A blow to the nose is no more likely to knock you out than one to anywhere else on the face and head so I'm not sure why you've chosen the nose. There is a much higher chance of knock out by a sideways blow to the chin or straight to base of the skull or temple. A knock out is basically sudden trauma your brain can't deal with. A sideways blow to the chin ...


4

Go to each school in your area and take a few lessons in each to find the one that you will stick with and agrees with you mentally and physically. Once you start back on that road you will mature and your goals will change.


3

This is also a question people struggle with when wanting to return to training after a break, where it can be a bigger problem because going back in at their old level means a certain intensity from their peers. Regardless of whether taking up something new or returning to an old activity, the bottom line is participation and determination. However tough ...


3

You seem already more than fit enough. Everyone will have their own weaknesses, be it strength, stamina, balance, flexibility, or whathaveyou. All the boxing or kickboxing programs I've seen have warmup and conditioning parts to their classes/sessions. They involve rope jumping, calisthenics, shadow boxing, bag hitting, stretching, etc. Doing those, over ...


2

Yes, it is normal to be sore after doing hard exercise. Note that sore should not be painful. If there is pain, that's not so good and could be a symptom of something serious. The soreness is due to muscles re-building after being damaged by exercise. This is a normal process of healing and building more muscle. This is why you should rest and not do the ...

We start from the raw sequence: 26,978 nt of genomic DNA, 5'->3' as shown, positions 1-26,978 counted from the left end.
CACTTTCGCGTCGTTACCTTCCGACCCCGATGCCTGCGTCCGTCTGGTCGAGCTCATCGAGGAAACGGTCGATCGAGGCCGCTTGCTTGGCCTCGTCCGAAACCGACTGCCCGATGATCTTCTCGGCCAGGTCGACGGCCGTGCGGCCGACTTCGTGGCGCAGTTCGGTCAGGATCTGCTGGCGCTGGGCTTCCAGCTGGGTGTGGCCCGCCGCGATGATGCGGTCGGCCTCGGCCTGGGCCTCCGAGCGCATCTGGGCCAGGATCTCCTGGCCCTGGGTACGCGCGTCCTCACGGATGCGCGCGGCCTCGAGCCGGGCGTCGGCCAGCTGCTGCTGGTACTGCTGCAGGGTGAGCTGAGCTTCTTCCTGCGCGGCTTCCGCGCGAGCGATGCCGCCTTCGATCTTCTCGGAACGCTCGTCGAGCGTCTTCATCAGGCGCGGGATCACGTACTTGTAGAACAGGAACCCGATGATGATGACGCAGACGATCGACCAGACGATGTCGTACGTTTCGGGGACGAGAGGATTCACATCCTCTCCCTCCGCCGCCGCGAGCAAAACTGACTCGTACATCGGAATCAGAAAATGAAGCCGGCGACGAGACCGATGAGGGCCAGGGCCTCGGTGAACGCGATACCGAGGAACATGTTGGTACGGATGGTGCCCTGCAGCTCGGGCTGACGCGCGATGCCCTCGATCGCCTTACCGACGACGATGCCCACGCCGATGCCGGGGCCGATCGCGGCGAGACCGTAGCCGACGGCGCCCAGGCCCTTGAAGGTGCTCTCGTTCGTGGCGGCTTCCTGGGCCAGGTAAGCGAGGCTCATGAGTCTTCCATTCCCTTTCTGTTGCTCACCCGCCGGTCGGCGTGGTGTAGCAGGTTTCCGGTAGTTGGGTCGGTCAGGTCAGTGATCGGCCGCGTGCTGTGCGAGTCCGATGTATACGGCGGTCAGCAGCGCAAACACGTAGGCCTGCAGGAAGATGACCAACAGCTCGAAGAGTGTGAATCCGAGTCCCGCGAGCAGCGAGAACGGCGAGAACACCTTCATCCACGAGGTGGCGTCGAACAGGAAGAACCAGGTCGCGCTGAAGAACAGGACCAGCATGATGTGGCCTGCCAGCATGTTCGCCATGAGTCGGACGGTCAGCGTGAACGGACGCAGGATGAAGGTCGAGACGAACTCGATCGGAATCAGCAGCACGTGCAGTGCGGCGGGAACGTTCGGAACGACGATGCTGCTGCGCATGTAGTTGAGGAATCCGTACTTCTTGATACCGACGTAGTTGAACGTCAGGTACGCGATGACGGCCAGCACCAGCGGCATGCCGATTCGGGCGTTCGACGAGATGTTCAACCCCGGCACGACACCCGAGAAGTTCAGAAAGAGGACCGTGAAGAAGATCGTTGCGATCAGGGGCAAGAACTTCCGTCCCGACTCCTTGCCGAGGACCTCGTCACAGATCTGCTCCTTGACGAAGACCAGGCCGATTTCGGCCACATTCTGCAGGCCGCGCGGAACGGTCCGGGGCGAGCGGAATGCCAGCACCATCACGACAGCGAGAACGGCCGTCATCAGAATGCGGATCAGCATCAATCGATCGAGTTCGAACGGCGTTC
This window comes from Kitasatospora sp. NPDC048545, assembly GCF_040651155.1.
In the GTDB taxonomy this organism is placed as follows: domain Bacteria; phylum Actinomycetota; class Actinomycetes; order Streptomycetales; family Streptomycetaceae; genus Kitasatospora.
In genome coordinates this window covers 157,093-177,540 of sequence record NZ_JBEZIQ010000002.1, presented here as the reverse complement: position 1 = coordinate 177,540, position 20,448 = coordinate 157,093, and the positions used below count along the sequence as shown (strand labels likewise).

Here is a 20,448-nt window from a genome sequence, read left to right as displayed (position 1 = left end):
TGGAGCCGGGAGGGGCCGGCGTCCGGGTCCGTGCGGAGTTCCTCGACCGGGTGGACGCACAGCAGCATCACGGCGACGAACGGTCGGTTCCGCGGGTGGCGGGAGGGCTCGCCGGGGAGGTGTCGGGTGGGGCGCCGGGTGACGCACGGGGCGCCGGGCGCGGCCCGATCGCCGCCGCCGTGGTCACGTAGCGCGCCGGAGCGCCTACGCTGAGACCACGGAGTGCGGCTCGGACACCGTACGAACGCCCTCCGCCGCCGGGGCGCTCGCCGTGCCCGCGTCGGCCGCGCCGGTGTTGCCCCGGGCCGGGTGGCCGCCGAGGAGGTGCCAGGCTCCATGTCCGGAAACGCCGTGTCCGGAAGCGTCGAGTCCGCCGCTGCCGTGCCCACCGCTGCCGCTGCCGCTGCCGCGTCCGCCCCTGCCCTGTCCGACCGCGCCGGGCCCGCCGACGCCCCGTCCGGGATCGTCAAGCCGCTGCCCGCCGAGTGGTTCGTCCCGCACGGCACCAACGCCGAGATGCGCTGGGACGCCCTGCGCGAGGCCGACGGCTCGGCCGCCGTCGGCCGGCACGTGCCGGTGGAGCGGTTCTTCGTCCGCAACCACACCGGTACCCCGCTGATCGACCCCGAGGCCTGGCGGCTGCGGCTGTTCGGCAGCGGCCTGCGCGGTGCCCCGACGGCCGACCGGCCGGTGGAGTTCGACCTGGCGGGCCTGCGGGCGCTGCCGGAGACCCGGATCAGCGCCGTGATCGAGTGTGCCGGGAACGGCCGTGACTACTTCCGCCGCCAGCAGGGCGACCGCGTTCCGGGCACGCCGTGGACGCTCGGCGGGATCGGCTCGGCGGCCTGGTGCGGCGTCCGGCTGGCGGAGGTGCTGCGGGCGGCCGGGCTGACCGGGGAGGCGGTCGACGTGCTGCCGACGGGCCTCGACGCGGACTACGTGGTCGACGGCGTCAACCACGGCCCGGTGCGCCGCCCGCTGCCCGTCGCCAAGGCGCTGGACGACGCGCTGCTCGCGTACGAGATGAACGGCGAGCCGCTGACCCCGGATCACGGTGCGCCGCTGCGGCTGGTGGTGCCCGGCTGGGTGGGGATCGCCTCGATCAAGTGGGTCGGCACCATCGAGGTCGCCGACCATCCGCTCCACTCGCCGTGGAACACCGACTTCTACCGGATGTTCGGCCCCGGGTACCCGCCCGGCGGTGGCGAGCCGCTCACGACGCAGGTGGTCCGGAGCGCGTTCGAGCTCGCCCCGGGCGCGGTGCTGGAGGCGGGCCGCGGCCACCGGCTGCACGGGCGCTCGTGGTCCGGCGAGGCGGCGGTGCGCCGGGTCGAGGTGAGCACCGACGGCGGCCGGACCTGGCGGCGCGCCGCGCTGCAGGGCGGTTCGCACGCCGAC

2

It's normal to be sore after a workout--even two or three days later, even in places you think you didn't workout--especially if you have been sedentary. The body is a unit, all the muscles are inter-related, so believe it or not you may be sore from punching, even if you did not get hit in the abdomen, and even if you did no exercises that target the ...


2

I've looked at a few of his videos on youtube... my impression (as an ex-taekwondo instructor who also studied hapkido for a few years, now doing kyokushin) is that his taekwondo technique isn't stellar but is certainly good enough to give a beginner plenty of useful direction for a couple years, after which they should be able to objectively assess what ...


2

As a Taekwondo instructor, I wouldn't recommend TKD if you're purely looking for self-defense. The reason is that you're not going to be able to defend yourself with TKD until you've at least achieved 2nd Kyu (Red belt). This is because for the first two or three years, you're going to be learning how to win competitions, so everything is going to be geared ...